Double up on storm windows?
I’m onto the final details of my 1869 Farmhouse renovation. This was a down to bare studs renovation, and air sealing + insulation was done meticulously and thoroughly.
However, I could not bring myself to remove the historic windows. I planned on installing low-e storms and air sealing everything. I see they make interior storms as well as exterior, would there be benefit in using both for what would essentially be a triple pane window? I realize they’re not vacuum sealed or anything.
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A Gouch, I don't think doubling up on storm windows would save enough energy to make them a good financial investment. But if you're in a cold climate, like any triple-glazed window they will make the interior more comfortable in cold weather because the interior surface will be relatively warm, resulting in less radiant heat loss.
Hi Gouch. I'm in a similar situation. Restoring / weather stripping some of my old double hungs and updating the storms. I'm curious which storms you are considering. I'm looking at Allied single track at the top of the price range, with Quanta and Larsen double tracks less expensive. Harvey generally has a good rep, but I'm not digging the depth of the triple track.
The Allied single track has been my go-to so far. I’m not dead set on it, but if I was ordering tomorrow without reading another word, that’s the way I would go.
>" I planned on installing low-e storms and air sealing everything. "
That's a good plan.
Tight low-E storms over a reasonably tight wood sashed single pane brings the performance of the assembly to the U0.31- U0.34 range, pretty close to current IRC code minimums. This has the advantage of ample drying capacity toward the interior for the original sashes, and keeps those sashes warmer (close to room temp), which lowers the average moisture content of the wood, and thus less susceptible to mold/rot.
>" I see they make interior storms as well as exterior, would there be benefit in using both for what would essentially be a triple pane window?"
An interior storm limits the drying toward the interior for the antique originals, and may raise the moisture content of the old sashes if there is also a tight exterior storm. There would be only a marginal thermal performance gain, and NOTHING like the performance of argon filled double low-E triple panes. Interior storms are definitely not "worth it" if there are low-E exterior storms.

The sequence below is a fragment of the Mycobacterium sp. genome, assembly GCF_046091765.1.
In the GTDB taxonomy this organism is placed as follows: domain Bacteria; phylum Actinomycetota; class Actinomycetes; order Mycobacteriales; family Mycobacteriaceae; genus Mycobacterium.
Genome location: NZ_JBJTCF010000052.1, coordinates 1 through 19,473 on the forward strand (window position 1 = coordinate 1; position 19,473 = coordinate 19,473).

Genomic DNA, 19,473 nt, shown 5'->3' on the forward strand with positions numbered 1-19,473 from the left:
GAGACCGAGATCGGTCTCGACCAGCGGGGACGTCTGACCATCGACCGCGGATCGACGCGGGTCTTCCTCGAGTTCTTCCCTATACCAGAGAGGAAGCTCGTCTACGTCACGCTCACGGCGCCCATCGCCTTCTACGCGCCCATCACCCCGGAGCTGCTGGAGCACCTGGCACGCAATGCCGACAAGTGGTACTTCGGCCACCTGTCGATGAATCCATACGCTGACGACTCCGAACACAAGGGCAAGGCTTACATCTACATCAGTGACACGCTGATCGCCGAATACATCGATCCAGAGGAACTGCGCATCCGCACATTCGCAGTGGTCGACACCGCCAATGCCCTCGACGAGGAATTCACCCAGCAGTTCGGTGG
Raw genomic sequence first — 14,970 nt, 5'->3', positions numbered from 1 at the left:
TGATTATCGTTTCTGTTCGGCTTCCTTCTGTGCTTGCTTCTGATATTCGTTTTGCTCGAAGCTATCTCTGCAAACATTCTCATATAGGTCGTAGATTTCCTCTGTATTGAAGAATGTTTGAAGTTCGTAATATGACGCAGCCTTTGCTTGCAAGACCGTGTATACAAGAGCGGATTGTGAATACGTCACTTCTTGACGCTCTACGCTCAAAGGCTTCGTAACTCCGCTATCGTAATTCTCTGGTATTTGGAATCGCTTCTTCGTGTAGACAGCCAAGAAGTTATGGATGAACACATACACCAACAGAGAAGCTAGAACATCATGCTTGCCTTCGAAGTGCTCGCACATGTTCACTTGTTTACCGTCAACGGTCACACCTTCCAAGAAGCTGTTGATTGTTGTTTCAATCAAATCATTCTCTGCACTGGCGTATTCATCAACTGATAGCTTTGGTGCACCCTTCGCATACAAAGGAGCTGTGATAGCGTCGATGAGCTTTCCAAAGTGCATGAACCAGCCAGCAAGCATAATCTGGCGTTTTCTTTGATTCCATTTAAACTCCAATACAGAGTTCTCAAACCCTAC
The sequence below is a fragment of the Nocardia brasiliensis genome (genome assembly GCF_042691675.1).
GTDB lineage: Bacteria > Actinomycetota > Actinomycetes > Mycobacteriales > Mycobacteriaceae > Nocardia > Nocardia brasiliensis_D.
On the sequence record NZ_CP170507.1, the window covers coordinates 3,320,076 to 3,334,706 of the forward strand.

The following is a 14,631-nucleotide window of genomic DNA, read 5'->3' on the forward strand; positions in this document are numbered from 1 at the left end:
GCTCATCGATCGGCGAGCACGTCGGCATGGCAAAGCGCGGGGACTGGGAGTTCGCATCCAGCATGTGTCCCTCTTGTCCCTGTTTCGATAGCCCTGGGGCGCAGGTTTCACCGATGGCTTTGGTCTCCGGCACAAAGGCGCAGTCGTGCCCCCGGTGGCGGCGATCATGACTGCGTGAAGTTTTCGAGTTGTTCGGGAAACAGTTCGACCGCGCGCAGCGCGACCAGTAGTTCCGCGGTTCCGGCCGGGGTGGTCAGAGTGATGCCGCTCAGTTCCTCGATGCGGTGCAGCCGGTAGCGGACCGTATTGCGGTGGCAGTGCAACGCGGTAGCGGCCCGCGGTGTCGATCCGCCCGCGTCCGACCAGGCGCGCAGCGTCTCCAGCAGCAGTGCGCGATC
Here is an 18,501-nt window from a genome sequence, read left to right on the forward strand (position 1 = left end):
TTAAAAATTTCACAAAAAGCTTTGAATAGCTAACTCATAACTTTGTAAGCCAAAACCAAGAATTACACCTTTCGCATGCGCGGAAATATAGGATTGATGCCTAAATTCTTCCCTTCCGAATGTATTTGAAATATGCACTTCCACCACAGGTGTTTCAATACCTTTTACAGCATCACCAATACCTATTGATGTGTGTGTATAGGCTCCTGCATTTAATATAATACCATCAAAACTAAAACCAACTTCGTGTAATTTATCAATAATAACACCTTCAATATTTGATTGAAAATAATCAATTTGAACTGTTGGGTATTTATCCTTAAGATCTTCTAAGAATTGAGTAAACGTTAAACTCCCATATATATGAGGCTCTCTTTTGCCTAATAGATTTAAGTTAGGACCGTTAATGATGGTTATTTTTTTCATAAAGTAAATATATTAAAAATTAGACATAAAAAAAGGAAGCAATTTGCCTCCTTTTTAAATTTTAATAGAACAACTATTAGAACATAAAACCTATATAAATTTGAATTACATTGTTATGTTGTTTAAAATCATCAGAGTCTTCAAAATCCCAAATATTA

Making the original windows as air tight as possible is worth it. Getting rid of sash weights for double hungs and installing coil-springs instead allows filling the weight pockets with insulation, and makes the assembly more air tight. If keeping the sash weights, inexpensive sash pulley seals can reduce the size of the air leak into the weight pockets by a significant amount too. Spring-bronze seals for the sashes are pretty tight too.
I appreciate it Dana. I wish I’d know about the coil springs. I realized the pocket in which the old weights resided were very leaky, so I removed the weights entirely and filled the cavity with spray foam.
I'm going with a middle ground for the sash weights. The upper sash will be fixed, the upper sash weights replaced with about an inch of foam, the bottom sash operable as usual. This, a good storm on the outside, and thorough weatherstripping of the sashes.
I'm taking the restoration advice from Scott Sidler and Wood Window Makeover.
I like that plan. I’m certainly not thrilled my windows are inoperable, it was just the best solution I could think of at the time when factoring in all options. I have a mini split system coupled with all led lights and efficient appliances, so I wanted everything as efficient as possible so I can convert to solar at some point.
Making the original windows as airtight as possible is also important to limit condensation inside the storms. Without good air control, condensation can put enough water in the space between the windows to rot the sills in short order. There are some good retrofit kits for installing gaskets and seals on old wood windows. you have to take them out and route some grooves for the gaskets, but this makes a big difference. For windows that you don't intend to open and close, you can caulk the entire perimeter. Caulk is removable if you change your mind, but can make them effectively airtight.
Appreciate the input. I’m OCD by nature, but I’ll take particular care to get them sealed well. I actually do plan on caulking everything. I don’t intend to open these windows. I get plenty of fresh air through my HRV, and if the weather is EXTRA nice, I have a few windows I was forced to replace I can open up :)
There are thin dual pane IGUs that you can get that can be made to fit. I've done this for retrofitting older entrance door glass. Means a bit of router work but much less work than full replacement, plus you don't effect the character of the house.
It would let you skip the exterior storm windows and if your window air sealing details are good, it will preform pretty well.
So in this scenario, the thin igu would go on the interior side of the existing single pane window?
No, you replace the current glass pane with the insulated IGU. That, along with good weatherstripping can make an old window perform pretty close to a new one.
Ohhh, I see. In my case, that would involve lots and lots of very small IGU’s though haha. Each window is 9 individual panes of glass. 18 if you include the top and bottom of the double hung.